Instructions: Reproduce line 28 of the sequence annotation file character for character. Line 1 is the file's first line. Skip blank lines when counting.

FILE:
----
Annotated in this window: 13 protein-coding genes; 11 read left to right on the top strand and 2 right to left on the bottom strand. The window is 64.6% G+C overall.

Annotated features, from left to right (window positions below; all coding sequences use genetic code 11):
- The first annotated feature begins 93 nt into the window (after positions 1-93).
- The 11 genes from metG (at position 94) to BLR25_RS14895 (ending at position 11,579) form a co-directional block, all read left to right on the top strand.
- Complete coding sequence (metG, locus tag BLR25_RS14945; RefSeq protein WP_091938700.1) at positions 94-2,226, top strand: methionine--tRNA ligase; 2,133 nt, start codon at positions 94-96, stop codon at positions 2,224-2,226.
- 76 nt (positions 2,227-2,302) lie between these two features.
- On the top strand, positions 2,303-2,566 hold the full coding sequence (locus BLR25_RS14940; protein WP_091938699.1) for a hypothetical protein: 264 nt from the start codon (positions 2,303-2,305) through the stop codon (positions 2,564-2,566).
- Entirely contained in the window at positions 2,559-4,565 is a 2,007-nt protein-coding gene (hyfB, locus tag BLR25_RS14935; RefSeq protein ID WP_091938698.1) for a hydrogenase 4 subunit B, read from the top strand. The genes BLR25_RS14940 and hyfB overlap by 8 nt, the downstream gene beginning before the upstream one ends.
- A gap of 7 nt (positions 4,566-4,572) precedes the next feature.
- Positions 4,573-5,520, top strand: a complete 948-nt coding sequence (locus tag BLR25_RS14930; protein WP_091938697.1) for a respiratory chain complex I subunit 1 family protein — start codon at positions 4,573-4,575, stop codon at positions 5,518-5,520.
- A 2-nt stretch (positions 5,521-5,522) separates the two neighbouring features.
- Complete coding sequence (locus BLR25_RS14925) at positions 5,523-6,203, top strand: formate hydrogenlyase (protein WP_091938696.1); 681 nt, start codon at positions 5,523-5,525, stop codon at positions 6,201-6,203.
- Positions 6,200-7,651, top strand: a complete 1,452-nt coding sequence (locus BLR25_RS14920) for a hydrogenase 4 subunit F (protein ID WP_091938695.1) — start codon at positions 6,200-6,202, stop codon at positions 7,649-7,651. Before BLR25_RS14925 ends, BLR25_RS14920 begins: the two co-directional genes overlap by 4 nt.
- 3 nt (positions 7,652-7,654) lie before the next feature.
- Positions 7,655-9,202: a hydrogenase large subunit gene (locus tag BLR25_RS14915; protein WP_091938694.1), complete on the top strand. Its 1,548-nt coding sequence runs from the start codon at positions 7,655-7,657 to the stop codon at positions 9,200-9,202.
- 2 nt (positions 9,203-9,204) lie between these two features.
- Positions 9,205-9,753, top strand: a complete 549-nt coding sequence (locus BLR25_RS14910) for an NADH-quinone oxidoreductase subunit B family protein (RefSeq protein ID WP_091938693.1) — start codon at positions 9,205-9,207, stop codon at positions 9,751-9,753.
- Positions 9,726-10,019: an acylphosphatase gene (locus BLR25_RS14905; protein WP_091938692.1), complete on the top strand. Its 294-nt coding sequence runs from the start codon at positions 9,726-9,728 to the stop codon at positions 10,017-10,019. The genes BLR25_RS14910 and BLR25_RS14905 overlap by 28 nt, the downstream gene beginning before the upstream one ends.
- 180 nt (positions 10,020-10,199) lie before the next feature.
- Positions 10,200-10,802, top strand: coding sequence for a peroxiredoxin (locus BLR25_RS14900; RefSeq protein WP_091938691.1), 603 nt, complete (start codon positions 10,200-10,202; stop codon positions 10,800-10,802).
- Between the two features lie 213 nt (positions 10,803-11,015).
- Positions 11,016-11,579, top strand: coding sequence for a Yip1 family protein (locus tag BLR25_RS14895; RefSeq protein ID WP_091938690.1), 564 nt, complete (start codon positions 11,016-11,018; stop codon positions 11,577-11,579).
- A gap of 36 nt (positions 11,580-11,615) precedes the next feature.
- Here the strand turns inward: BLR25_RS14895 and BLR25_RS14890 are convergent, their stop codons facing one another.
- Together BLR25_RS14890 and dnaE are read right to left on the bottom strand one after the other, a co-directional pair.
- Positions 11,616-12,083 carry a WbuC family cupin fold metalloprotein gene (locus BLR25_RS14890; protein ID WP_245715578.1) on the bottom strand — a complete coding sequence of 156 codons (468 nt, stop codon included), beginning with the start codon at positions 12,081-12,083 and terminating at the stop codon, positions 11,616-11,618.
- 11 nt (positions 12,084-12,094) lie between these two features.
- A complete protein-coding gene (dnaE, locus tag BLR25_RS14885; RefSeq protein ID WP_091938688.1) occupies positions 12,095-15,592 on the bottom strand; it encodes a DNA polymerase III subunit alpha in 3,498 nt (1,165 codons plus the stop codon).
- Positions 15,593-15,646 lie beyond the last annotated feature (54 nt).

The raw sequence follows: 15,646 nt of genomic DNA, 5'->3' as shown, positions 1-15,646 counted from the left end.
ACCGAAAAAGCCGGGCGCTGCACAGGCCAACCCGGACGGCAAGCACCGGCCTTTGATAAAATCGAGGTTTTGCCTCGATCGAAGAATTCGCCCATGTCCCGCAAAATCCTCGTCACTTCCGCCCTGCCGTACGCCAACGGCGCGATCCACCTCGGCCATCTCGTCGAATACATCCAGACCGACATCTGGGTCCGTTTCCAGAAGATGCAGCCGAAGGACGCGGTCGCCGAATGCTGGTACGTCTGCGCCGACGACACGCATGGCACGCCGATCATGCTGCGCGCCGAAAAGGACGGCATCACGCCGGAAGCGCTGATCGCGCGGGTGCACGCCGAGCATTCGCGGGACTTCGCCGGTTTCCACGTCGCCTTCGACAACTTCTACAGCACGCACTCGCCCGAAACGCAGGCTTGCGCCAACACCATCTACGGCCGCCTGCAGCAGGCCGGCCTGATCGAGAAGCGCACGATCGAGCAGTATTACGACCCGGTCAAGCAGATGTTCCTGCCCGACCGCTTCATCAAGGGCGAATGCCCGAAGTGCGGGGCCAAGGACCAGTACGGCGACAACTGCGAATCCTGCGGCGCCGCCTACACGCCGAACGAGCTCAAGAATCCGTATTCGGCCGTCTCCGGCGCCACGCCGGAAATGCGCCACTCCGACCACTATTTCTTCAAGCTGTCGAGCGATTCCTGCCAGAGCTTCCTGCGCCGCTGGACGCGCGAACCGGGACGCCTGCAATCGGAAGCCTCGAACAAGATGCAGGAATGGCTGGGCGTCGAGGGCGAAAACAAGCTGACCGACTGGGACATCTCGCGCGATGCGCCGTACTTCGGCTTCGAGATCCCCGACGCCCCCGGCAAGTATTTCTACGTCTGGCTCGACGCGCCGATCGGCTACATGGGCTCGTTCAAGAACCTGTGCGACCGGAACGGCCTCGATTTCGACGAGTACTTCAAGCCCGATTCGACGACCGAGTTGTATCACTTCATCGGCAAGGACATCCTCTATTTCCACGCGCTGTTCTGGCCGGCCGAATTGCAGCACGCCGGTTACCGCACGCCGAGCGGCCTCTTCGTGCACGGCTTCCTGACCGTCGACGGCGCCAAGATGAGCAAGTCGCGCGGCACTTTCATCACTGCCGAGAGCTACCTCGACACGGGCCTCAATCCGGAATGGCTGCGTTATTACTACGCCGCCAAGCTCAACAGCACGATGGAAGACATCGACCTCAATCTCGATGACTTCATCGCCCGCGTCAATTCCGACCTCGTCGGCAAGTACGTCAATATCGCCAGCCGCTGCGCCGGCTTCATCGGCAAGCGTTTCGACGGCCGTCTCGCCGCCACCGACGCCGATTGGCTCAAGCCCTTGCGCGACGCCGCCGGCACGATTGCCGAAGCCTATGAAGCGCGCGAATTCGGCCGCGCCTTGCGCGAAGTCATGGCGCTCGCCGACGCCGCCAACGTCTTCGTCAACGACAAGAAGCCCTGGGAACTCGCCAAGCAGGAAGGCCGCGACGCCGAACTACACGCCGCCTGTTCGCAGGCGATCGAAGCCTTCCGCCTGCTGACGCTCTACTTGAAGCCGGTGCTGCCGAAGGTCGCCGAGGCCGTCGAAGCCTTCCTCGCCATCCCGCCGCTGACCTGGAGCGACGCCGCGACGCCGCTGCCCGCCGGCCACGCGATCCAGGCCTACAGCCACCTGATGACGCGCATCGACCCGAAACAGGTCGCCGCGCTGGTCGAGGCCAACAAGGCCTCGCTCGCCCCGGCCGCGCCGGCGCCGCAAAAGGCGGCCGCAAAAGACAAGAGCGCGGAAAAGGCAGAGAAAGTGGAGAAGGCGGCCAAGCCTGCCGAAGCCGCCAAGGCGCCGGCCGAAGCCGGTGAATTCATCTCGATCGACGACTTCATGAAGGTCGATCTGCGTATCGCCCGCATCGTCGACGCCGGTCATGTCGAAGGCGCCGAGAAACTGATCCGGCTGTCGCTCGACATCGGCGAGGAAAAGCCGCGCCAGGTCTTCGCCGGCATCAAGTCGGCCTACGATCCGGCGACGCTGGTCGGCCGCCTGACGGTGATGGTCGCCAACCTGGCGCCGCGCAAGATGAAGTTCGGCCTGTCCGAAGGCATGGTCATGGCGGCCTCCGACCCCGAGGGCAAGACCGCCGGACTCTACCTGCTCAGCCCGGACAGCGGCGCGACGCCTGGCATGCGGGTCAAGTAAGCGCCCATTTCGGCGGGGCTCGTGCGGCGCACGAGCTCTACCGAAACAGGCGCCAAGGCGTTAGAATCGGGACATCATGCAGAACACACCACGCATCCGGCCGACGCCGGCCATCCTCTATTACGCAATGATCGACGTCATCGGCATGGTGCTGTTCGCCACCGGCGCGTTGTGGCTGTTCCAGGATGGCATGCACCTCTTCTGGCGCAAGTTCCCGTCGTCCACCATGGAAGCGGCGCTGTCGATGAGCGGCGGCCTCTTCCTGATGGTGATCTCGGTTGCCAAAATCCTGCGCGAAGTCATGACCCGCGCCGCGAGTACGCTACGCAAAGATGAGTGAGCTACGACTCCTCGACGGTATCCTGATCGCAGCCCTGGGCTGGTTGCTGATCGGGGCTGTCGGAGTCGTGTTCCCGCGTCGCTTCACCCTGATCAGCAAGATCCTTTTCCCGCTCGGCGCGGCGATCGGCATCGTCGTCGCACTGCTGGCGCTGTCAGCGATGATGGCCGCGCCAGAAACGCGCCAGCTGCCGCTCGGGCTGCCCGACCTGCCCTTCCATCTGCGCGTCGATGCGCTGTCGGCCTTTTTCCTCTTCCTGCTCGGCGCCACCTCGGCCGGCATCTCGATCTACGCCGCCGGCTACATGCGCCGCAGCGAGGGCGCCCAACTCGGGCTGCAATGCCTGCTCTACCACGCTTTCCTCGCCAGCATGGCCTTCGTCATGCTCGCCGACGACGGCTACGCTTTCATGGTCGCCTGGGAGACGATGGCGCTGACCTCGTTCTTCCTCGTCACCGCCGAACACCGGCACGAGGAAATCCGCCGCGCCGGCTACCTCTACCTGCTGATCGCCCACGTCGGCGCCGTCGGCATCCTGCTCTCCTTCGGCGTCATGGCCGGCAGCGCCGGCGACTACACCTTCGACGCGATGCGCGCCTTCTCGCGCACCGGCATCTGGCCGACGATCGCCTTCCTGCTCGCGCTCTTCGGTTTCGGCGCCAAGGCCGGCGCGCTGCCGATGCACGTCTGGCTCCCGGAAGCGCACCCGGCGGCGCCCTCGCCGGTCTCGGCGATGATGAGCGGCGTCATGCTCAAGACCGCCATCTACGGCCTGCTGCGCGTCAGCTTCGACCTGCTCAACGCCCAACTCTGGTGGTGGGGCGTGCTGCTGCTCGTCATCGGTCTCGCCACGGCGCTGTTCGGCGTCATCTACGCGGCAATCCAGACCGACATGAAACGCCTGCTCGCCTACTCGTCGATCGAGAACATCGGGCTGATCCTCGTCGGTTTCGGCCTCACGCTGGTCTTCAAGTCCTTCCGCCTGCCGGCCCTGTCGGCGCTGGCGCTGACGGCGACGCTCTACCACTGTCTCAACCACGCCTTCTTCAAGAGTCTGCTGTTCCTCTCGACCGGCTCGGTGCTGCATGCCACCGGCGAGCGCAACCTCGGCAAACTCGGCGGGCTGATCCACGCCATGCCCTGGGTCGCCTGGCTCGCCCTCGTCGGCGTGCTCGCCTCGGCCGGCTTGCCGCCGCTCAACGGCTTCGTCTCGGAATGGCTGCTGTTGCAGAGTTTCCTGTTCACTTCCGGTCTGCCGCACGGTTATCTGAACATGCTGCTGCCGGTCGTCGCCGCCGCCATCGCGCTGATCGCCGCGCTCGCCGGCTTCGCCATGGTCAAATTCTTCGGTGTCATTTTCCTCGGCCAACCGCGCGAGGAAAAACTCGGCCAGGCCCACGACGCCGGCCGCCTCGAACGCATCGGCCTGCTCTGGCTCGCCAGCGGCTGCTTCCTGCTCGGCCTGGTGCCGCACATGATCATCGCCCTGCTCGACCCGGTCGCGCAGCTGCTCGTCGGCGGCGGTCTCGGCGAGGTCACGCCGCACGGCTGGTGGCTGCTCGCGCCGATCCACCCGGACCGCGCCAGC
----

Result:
- A complete protein-coding gene (dnaE, locus tag BLR25_RS14885; RefSeq protein ID WP_091938688.1) occupies positions 12,095-15,592 on the bottom strand; it encodes a DNA polymerase III subunit alpha in 3,498 nt (1,165 codons plus the stop codon).